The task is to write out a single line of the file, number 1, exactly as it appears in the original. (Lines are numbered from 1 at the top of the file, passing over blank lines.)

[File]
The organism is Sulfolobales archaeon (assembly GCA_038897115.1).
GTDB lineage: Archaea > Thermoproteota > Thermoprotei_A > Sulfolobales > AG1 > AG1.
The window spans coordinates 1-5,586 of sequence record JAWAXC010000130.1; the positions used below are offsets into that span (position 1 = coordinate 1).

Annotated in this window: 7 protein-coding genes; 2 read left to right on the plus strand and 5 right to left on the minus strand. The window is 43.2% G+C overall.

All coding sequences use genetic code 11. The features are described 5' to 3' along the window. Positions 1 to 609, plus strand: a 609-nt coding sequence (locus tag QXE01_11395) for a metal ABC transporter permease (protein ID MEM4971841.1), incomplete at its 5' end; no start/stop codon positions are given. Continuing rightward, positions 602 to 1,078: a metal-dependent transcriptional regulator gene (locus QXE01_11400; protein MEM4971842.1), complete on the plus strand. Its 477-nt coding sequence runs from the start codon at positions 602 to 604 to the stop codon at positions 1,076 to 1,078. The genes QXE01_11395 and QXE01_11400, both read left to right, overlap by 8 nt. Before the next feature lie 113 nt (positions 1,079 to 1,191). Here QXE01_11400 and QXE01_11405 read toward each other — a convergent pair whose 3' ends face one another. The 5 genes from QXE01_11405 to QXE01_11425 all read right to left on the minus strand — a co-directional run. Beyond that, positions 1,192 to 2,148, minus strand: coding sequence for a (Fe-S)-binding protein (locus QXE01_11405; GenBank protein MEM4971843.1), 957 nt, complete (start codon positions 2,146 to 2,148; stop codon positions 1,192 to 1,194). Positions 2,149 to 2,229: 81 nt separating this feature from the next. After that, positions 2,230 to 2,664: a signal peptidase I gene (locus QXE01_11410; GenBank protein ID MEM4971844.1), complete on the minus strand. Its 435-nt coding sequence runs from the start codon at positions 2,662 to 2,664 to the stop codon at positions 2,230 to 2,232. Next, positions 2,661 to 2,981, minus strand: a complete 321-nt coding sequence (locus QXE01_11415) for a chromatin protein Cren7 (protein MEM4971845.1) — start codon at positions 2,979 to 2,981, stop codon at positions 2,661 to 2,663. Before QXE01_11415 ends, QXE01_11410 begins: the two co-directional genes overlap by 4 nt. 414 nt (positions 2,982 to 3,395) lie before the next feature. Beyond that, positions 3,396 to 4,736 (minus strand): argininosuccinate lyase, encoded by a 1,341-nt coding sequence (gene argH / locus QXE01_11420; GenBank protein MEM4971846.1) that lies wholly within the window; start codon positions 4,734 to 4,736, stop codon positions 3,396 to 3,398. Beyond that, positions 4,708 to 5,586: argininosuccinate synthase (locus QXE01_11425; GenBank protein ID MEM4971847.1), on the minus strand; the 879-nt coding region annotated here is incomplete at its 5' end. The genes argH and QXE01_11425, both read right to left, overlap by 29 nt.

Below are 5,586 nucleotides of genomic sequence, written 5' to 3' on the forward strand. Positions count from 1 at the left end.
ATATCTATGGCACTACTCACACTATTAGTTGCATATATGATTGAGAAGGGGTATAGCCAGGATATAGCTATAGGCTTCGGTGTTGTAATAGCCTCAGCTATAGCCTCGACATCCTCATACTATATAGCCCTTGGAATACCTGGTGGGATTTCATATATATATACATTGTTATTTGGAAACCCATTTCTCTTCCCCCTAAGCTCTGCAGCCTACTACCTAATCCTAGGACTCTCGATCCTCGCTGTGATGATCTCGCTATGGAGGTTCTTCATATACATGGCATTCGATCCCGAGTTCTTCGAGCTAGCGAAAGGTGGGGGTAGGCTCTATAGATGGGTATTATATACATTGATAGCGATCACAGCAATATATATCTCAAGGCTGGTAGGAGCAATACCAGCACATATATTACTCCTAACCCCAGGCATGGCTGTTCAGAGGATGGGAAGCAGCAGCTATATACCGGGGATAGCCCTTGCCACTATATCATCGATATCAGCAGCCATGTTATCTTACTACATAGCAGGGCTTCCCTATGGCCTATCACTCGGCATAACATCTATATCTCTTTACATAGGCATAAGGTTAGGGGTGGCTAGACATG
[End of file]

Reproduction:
The organism is Sulfolobales archaeon (assembly GCA_038897115.1).